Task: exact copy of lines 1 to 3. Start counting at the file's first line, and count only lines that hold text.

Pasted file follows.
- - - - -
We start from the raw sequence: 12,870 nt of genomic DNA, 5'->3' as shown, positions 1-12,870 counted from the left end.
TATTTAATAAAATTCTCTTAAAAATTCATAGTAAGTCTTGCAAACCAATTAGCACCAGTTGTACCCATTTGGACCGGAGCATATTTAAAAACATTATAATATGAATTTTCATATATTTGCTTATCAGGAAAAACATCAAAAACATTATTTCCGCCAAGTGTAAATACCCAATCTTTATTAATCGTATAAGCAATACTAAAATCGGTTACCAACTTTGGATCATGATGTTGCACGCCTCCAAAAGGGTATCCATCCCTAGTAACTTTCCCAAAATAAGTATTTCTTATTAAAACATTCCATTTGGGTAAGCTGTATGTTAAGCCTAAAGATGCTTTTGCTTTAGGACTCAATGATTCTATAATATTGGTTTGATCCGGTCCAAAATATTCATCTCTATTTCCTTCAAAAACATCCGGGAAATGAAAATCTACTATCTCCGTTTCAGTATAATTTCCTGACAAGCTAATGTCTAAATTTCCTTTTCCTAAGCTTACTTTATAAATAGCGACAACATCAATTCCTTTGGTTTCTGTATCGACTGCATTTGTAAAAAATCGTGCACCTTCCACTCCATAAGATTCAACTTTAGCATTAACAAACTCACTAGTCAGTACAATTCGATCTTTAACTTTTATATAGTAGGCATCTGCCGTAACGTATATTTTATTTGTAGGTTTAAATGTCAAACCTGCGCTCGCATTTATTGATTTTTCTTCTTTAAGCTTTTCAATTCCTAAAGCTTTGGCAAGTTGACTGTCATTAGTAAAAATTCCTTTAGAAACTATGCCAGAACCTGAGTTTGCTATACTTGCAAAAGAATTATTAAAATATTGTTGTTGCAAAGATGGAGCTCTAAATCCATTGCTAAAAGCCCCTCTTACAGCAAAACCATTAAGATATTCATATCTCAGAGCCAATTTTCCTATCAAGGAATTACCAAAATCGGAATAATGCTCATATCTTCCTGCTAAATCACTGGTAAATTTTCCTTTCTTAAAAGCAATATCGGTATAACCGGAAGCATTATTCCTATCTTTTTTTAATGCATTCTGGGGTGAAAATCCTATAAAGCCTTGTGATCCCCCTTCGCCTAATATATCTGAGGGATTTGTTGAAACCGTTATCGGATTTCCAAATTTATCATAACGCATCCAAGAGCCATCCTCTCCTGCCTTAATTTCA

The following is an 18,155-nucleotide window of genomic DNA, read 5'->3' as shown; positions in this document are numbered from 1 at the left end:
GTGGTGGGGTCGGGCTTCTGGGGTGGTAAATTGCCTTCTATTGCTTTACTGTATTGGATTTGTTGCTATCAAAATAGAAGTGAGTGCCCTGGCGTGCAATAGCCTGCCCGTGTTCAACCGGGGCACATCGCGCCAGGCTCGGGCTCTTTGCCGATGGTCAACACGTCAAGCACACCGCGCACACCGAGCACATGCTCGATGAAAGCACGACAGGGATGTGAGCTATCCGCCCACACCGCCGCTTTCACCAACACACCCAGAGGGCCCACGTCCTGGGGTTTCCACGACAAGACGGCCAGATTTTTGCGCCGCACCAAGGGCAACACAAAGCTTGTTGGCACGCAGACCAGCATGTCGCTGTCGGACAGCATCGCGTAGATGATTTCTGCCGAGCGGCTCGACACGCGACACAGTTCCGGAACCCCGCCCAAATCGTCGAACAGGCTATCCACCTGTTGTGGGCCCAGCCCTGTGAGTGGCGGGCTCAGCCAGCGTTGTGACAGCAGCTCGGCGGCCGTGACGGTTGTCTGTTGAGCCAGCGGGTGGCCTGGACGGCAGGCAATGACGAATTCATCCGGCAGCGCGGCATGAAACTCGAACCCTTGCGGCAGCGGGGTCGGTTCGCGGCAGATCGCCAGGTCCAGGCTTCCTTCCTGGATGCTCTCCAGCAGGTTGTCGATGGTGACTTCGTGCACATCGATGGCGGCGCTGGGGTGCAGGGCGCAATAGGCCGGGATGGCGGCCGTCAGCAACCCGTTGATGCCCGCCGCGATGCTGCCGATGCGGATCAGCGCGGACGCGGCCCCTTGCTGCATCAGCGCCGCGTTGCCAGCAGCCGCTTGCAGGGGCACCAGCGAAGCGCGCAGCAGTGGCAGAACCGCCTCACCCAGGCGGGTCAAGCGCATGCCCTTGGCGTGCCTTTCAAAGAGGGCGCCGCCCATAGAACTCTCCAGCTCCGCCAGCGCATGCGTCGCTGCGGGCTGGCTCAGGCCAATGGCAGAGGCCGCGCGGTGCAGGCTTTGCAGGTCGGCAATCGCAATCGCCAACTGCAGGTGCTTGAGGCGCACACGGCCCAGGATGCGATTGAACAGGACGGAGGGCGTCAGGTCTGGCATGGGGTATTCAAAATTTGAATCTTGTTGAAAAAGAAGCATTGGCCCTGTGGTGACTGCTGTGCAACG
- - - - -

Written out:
We start from the raw sequence: 12,870 nt of genomic DNA, 5'->3' as shown, positions 1-12,870 counted from the left end.
TATTTAATAAAATTCTCTTAAAAATTCATAGTAAGTCTTGCAAACCAATTAGCACCAGTTGTACCCATTTGGACCGGAGCATATTTAAAAACATTATAATATGAATTTTCATATATTTGCTTATCAGGAAAAACATCAAAAACATTATTTCCGCCAAGTGTAAATACCCAATCTTTATTAATCGTATAAGCAATACTAAAATCGGTTACCAACTTTGGATCATGATGTTGCACGCCTCCAAAAGGGTATCCATCCCTAGTAACTTTCCCAAAATAAGTATTTCTTATTAAAACATTCCATTTGGGTAAGCTGTATGTTAAGCCTAAAGATGCTTTTGCTTTAGGACTCAATGATTCTATAATATTGGTTTGATCCGGTCCAAAATATTCATCTCTATTTCCTTCAAAAACATCCGGGAAATGAAAATCTACTATCTCCGTTTCAGTATAATTTCCTGACAAGCTAATGTCTAAATTTCCTTTTCCTAAGCTTACTTTATAAATAGCGACAACATCAATTCCTTTGGTTTCTGTATCGACTGCATTTGTAAAAAATCGTGCACCTTCCACTCCATAAGATTCAACTTTAGCATTAACAAACTCACTAGTCAGTACAATTCGATCTTTAACTTTTATATAGTAGGCATCTGCCGTAACGTATATTTTATTTGTAGGTTTAAATGTCAAACCTGCGCTCGCATTTATTGATTTTTCTTCTTTAAGCTTTTCAATTCCTAAAGCTTTGGCAAGTTGACTGTCATTAGTAAAAATTCCTTTAGAAACTATGCCAGAACCTGAGTTTGCTATACTTGCAAAAGAATTATTAAAATATTGTTGTTGCAAAGATGGAGCTCTAAATCCATTGCTAAAAGCCCCTCTTACAGCAAAACCATTAAGATATTCATATCTCAGAGCCAATTTTCCTATCAAGGAATTACCAAAATCGGAATAATGCTCATATCTTCCTGCTAAATCACTGGTAAATTTTCCTTTCTTAAAAGCAATATCGGTATAACCGGAAGCATTATTCCTATCTTTTTTTAATGCATTCTGGGGTGAAAATCCTATAAAGCCTTGTGATCCCCCTTCGCCTAATATATCTGAGGGATTTGTTGAAACCGTTATCGGATTTCCAAATTTATCATAACGCATCCAAGAGCCATCCTCTCCTGCCTTAATTTCA

The following is an 18,155-nucleotide window of genomic DNA, read 5'->3' as shown; positions in this document are numbered from 1 at the left end: